The more they want change, the more things stay the same
Wednesday, November 15, 2006
It is an accepted principle of municipal politics that incumbent mayors and councillors very rarely get booted out of office. The lack of voter participation and the lack of organized political parties to focus contempt upon contributes to the ease that incumbents have in winning reelection. The only incumbent Toronto councillor to lose the election was Peter Li Preti who went down to defeat to Anthony Perruzza in Ward 8, York Weston. With the exception of former deputy mayor Case Ootes who managed to just squeak by challenger Diane Alexopoulos in Ward 29, Toronto Danforth, all other incumbents rode to victory with relative ease.
What was interesting in this election were not the predictable results but the opinion polls that preceded them. A Decima Research poll conducted shortly before the election showed that 58% of respondents said that they wanted a change. Not only was this figure well over 50 percent, but it was a point higher than the percentage of voters who voted for no Mayor David Miller and no change. And Miller ran on the relative simple platform of continuing to do what he had started during the last three years. The mayor promised no great changes in his second term, yet many people who wanted change were obviously happy to vote for the status quo. Although Miller’s closest and only serious challenger, Jane Pitfield, never caught on and captured 32% of the vote, she differed with the mayor on most major issues. She was hardly an unknown quantity when the election was held. She was the only serious mayoral candidate who represented the change that many people wanted but in the end, refused to vote for. The results of this poll seemed to defy logic when it came to those who wanted change but voted for Miller.
Another poll that seemed to not make sense was one done a couple of weeks before the election by Leger Marketing for the Toronto Sun. This poll identified crime as the number one major issue facing the city of Toronto. Thirty-six per cent of respondents named crime as the most important election issue, compared with only 9 per cent who held similar views back in 2003. And as the election campaign wound down three years ago and the race became one between David Miller and John Tory, crime seemed to be the most defining issue. The perception if not the reality that violent crime is increasing and a major election issue had quadrupled since 2003 if the polls are considered to be accurate. David Miller was the mayor during 2005 that is now known as “the year of the gun”, a year that ended with the killing of 15-year-old Jane Creba at a Boxing Day sale in one of the city’s major shopping districts. Miller and Pitfield had completely different views on how to fight crime. It seems inconceivable that anyone would vote for David Miller if they truly believed that the number one issue facing the city is violent crime. For those who believe that crime is important, Miller should have gone down to defeat for getting rid of popular police chief Julian Fantino if crime was important to as many people who told the pollsters it was. But obviously many of those who identified crime as the major issue voted for Miller and the status quo.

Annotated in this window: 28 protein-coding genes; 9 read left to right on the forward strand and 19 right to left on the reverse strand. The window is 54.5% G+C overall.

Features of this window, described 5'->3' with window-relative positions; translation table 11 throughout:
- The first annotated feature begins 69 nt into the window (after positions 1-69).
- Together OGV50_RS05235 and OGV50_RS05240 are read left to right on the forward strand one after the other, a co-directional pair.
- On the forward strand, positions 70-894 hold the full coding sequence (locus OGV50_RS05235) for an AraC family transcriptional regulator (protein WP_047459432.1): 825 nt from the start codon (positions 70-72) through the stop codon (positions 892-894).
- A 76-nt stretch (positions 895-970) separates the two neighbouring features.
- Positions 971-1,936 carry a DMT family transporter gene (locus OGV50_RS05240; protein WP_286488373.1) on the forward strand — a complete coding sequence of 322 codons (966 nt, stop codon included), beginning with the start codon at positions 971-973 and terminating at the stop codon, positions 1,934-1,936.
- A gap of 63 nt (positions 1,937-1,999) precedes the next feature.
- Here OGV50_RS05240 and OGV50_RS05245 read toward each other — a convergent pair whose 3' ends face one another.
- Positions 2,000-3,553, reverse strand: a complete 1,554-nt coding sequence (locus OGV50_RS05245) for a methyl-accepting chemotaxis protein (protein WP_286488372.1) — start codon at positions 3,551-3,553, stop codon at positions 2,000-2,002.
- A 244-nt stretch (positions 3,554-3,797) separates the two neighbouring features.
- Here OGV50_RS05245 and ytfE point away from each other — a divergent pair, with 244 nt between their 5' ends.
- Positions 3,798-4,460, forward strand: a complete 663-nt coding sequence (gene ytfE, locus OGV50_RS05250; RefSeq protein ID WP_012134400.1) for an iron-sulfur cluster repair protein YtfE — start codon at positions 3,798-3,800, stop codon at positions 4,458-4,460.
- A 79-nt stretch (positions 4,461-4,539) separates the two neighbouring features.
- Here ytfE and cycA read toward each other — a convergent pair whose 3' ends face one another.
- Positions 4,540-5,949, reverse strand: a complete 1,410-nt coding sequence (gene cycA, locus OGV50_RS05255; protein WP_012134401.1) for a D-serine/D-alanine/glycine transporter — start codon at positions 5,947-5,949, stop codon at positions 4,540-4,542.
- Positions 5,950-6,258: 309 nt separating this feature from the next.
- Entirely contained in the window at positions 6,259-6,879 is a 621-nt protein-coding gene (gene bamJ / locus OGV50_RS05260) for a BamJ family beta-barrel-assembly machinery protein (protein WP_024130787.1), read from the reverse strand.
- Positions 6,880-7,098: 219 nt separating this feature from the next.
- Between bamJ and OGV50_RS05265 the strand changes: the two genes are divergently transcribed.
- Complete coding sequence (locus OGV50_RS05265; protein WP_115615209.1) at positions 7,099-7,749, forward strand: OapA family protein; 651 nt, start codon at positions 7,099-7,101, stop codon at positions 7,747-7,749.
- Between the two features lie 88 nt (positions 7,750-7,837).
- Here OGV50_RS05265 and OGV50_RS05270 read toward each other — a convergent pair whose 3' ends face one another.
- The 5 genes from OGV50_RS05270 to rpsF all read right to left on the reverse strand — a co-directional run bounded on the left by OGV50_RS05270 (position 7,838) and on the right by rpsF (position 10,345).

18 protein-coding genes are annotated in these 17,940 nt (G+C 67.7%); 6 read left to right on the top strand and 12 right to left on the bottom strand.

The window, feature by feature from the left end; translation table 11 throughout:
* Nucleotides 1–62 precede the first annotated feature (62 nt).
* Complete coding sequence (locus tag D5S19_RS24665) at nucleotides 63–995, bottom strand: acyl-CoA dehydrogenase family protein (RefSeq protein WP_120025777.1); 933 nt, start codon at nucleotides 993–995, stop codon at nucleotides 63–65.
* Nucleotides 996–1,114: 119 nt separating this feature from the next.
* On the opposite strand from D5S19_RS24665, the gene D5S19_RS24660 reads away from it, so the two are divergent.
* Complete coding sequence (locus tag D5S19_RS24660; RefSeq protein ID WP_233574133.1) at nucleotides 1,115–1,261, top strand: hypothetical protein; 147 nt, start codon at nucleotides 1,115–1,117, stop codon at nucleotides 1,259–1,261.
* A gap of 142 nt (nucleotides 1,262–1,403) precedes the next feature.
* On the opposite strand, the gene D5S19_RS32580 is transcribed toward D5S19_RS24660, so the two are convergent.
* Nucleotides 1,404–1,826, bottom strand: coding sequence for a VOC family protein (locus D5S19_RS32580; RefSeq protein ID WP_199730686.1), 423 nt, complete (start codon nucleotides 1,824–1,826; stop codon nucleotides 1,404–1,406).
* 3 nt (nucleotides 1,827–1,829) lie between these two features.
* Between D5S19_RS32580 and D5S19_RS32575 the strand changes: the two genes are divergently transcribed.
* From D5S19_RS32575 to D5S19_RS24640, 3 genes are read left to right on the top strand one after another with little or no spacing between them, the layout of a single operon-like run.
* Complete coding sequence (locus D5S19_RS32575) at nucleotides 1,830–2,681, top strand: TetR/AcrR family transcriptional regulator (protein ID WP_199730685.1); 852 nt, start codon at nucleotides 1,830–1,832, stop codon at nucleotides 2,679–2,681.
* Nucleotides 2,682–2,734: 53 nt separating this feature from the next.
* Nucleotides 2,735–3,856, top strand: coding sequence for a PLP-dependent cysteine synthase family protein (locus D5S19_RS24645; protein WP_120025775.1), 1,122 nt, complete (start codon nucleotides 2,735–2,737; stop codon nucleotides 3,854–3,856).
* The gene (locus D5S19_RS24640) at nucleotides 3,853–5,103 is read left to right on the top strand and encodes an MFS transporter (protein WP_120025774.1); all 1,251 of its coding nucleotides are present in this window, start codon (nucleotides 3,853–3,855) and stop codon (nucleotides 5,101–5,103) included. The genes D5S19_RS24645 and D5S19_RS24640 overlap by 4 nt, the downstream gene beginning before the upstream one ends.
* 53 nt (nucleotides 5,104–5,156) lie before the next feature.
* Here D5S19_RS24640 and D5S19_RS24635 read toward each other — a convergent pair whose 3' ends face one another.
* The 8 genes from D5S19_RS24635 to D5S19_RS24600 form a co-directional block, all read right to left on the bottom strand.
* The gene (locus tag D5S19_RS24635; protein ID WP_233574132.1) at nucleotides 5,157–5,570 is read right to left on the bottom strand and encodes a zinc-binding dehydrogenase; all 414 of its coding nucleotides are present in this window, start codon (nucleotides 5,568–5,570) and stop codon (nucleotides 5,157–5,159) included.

It could be that there were some respondents who simply gave the answer to what they thought the pollsters wanted to hear. Too embarrassed to say what their number one priority really was, the state of the city’s street furniture whatever that is, they simply blurted out crime. Then again it cannot be taken for granted that people who were answering the pollster’s questions knew anything about the issues and the candidates. Or, this could be the one time in 20 or whatever, that the poll simply wasn’t accurate.
The past Toronto municipal election was a real sleeper – but the polls were interesting.
See results here